Brow Beat

The Oscar Race Is On, and It Is Wide Open

It’s still anyone’s game.

Photo by © Courtesy of Sundance Institute

Back in August, I mapped out the necessary steps Boyhood needed to take in order to score a Best Picture spot at the Oscars. As I noted then, the slight handicap it faced by being released in the middle of the summer—well in advance of the supposed awards season—was not a real cause for alarm: Quite a few early-release films have been nominated for Best Picture, and several have gone on to win.

So how are Boyhood’s chances looking now, with awards season fully upon us? It is basically a lock for a Best Picture nod. And unlike last year, when 12 Years a Slave was deemed the film to beat as early as September (and continued to gain steam month after month), there is no clear front-runner in that category this year. If you had to pick one, you might even pick Boyhood. Yesterday, the New York Film Critics Circle anointed the film Best Picture and Richard Linklater Best Director. Since 2000, most winners of that award have earned nominations for Best Picture, and four of those films have won the top Oscar.

The NYFCC surprised a bit with its Best Actor and Actress winners: Timothy Spall for Mr. Turner and Marion Cotillard for The Immigrant and Two Days, One Night. Neither has been tipped as a likely Oscar nominee, but this may help put them in the race: As with Best Picture, nearly every NYFCC winner in those categories since 2000 has earned an Oscar nomination.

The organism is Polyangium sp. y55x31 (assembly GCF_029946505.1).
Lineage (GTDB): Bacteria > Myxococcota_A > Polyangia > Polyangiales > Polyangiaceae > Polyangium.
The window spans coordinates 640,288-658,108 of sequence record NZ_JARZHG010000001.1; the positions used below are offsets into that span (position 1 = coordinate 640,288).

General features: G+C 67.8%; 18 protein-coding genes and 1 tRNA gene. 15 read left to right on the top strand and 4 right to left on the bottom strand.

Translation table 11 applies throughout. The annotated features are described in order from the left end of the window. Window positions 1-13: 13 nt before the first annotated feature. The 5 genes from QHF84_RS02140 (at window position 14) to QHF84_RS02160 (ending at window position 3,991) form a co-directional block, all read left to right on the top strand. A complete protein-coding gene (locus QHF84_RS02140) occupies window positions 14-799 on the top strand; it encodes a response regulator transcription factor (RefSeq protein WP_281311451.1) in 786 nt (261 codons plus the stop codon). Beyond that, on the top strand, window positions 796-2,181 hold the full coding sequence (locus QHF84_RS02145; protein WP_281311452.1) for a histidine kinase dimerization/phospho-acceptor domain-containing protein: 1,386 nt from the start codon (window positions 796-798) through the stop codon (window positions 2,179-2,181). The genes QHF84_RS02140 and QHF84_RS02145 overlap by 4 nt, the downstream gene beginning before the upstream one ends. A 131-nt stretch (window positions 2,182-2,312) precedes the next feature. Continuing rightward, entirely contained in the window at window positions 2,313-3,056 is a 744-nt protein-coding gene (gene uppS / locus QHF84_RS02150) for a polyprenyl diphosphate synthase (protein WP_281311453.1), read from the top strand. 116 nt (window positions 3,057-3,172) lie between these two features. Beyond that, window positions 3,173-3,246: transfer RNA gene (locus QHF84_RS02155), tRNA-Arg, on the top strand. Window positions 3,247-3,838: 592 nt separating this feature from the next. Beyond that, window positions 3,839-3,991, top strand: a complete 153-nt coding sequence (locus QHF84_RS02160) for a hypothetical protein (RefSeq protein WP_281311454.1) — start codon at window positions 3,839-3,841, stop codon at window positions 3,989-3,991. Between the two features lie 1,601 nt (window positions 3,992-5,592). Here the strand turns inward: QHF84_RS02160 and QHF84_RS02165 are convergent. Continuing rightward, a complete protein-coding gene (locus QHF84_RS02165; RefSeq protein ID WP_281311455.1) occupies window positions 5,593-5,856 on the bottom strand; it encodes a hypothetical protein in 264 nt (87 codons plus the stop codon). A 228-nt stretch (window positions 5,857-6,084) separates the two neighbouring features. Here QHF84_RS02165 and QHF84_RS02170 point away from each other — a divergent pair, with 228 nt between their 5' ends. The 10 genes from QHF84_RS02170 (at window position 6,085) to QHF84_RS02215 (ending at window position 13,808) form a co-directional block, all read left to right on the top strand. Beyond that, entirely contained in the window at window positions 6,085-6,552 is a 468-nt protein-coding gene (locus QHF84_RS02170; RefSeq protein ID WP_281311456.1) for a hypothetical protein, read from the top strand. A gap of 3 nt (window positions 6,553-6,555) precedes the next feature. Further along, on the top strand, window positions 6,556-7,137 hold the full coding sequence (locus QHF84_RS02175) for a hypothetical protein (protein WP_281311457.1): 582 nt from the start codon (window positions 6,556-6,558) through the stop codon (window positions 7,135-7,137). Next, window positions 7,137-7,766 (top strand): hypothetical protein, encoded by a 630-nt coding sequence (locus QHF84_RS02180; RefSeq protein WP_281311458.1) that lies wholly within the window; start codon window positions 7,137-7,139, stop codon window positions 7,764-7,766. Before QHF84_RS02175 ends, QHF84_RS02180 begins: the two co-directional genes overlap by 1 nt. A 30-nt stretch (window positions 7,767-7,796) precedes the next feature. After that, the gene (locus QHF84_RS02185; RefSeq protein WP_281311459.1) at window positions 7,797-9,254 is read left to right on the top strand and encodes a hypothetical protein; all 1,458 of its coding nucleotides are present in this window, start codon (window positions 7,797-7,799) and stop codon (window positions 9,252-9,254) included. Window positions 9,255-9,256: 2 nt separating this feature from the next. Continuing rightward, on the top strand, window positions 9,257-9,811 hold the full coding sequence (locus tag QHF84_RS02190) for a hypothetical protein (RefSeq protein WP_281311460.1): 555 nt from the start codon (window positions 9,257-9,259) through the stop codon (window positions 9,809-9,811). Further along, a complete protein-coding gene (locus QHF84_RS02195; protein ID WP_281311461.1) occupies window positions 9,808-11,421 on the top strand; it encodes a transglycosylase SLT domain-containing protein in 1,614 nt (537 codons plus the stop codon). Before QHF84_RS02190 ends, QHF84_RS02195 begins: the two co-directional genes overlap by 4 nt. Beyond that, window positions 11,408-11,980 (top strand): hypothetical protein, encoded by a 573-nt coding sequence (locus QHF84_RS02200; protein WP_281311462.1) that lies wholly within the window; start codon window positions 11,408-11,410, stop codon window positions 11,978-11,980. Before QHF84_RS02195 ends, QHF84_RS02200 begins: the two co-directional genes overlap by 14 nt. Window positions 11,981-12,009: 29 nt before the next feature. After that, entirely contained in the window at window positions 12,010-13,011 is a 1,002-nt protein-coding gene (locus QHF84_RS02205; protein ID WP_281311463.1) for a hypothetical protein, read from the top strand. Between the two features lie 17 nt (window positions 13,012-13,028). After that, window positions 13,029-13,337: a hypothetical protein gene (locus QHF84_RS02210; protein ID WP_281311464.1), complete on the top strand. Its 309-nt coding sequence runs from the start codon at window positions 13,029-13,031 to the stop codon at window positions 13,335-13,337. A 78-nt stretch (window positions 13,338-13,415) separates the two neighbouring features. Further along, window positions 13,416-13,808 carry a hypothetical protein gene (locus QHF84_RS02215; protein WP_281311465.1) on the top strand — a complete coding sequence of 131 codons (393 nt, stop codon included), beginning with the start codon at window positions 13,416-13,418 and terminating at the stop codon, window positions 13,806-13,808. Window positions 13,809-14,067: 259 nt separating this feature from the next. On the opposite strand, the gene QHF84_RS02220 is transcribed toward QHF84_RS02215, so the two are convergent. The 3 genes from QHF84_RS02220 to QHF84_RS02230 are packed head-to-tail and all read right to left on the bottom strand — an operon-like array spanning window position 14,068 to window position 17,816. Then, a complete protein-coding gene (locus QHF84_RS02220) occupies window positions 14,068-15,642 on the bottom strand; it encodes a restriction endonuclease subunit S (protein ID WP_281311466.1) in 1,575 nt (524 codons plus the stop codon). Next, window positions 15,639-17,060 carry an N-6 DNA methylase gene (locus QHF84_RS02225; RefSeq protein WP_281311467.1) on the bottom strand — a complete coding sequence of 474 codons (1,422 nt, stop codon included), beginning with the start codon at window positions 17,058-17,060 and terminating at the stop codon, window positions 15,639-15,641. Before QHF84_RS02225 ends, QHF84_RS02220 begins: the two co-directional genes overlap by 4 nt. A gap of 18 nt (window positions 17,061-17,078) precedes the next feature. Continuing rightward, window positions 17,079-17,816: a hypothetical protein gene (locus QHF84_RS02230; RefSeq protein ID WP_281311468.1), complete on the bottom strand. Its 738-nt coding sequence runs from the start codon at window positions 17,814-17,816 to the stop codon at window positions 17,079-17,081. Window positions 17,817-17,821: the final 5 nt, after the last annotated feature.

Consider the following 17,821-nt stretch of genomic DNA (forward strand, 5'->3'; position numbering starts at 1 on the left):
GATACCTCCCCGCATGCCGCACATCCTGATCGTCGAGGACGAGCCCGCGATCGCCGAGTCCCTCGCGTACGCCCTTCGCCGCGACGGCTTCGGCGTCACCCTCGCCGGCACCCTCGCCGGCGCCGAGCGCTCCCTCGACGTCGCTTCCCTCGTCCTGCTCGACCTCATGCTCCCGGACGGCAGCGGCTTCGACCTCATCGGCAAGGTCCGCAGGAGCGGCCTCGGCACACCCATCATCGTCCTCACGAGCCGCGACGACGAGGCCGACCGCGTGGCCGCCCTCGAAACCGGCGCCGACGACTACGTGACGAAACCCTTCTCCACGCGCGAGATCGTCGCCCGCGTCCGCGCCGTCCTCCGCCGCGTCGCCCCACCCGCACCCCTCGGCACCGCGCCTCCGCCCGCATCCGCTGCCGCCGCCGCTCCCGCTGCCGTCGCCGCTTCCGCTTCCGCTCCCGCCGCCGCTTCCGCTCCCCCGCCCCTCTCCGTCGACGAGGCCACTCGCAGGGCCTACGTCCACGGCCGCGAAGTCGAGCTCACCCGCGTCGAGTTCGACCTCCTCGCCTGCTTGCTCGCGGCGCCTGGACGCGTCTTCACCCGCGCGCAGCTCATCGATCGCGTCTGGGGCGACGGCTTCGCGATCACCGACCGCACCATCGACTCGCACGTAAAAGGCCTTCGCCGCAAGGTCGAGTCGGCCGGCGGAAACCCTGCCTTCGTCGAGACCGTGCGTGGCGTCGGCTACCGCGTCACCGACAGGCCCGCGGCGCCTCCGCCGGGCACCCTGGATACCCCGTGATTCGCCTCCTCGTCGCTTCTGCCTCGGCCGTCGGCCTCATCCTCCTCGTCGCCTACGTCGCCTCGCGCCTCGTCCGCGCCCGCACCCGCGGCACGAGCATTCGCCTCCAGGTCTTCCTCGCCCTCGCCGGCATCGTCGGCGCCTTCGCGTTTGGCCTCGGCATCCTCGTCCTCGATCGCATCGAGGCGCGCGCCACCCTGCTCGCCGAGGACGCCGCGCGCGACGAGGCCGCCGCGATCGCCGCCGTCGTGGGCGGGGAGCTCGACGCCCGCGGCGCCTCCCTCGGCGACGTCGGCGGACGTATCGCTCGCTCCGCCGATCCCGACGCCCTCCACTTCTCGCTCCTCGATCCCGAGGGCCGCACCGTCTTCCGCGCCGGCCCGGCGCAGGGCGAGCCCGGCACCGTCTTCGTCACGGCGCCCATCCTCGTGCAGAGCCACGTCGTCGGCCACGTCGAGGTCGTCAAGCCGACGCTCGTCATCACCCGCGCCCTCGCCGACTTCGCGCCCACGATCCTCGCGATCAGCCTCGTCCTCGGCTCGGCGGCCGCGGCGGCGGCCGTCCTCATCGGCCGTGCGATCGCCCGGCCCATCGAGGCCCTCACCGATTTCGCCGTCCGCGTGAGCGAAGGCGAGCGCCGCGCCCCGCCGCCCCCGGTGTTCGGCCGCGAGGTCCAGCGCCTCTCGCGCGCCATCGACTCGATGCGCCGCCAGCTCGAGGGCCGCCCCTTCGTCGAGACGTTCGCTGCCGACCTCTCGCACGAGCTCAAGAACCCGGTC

The NYFCC passed over Birdman, which just last week got six nominations at the Independent Spirit Awards. But at the Gotham Awards, also announced yesterday, the film beat out Boyhood, The Grand Budapest Hotel, Love Is Strange, and Under the Skin for Best Film, and Michael Keaton won Best Actor over Bill Hader (The Skeleton Twins), Ethan Hawke (Boyhood), Oscar Isaac (A Most Violent Year), and Miles Teller (Whiplash). The Gotham Awards have lined up with Oscar nominations less consistently in recent years than the NYFCC Awards have—neither Inside Llewyn Davis nor Moonrise Kingdom, for instance, both Gotham winners for Best Film, were nominated for Best Picture Oscars.

The Gotham Awards also have categories that are distinct from the Academy’s, with Breakthrough Awards given to a director and an actor. Generally, the chances of these winners being acknowledged by the Academy are not great; two years ago, for instance, Emayatzy Corinealdi won for the understated Middle of Nowhere, though she was never in the Oscar conversation. Still, this year’s winners, A Girl Walks Home Alone at Night director Ana Lily Amirpour and Dear White People star Tessa Thompson, can point to Beasts of the Southern Wild as an exception: Benh Zeitlin won Breakthrough Director in 2012, and later earned a surprise Best Director nomination.